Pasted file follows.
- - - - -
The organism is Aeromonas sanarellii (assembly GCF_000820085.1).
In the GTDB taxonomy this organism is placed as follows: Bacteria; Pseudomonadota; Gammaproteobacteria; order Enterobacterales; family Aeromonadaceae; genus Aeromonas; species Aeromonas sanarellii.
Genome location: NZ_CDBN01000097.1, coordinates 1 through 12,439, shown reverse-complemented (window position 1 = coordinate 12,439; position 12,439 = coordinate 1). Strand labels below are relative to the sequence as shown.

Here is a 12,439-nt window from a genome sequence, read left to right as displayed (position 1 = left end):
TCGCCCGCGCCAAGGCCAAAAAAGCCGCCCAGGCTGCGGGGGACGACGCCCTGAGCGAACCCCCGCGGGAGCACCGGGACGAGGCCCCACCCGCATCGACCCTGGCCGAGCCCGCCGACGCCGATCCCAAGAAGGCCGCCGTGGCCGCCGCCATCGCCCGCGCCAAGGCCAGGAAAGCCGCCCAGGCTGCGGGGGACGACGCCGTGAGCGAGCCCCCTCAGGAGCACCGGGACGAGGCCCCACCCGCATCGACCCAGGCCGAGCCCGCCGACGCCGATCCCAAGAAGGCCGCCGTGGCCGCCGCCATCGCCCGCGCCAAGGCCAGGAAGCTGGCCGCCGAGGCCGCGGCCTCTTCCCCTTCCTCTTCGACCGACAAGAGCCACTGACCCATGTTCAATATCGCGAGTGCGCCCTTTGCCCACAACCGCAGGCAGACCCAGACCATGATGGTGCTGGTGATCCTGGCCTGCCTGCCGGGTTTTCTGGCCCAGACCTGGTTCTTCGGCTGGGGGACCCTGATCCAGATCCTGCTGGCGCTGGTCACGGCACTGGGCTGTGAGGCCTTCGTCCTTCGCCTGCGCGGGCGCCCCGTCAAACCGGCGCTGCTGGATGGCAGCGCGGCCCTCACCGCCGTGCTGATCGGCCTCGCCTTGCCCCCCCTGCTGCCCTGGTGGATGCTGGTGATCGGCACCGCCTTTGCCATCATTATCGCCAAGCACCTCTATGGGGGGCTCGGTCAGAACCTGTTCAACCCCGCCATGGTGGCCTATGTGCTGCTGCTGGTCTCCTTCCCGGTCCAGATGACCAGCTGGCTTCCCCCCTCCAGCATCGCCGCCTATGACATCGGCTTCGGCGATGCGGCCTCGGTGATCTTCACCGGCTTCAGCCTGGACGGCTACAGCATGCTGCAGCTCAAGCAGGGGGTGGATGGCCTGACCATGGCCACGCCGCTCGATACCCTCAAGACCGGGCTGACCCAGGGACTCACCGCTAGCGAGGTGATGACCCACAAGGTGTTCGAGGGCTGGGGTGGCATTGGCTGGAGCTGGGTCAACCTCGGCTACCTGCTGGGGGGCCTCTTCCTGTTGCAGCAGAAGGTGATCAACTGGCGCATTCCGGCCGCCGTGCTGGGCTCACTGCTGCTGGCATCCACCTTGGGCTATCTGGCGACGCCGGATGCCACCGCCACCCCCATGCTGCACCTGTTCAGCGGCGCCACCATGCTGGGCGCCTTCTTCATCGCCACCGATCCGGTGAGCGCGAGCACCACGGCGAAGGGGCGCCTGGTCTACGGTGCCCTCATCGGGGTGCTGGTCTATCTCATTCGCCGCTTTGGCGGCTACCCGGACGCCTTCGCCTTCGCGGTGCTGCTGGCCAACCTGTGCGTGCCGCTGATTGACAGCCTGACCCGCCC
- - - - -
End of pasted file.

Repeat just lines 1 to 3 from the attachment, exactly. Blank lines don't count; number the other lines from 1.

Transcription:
The organism is Aeromonas sanarellii (assembly GCF_000820085.1).
In the GTDB taxonomy this organism is placed as follows: Bacteria; Pseudomonadota; Gammaproteobacteria; order Enterobacterales; family Aeromonadaceae; genus Aeromonas; species Aeromonas sanarellii.
Genome location: NZ_CDBN01000097.1, coordinates 1 through 12,439, shown reverse-complemented (window position 1 = coordinate 12,439; position 12,439 = coordinate 1). Strand labels below are relative to the sequence as shown.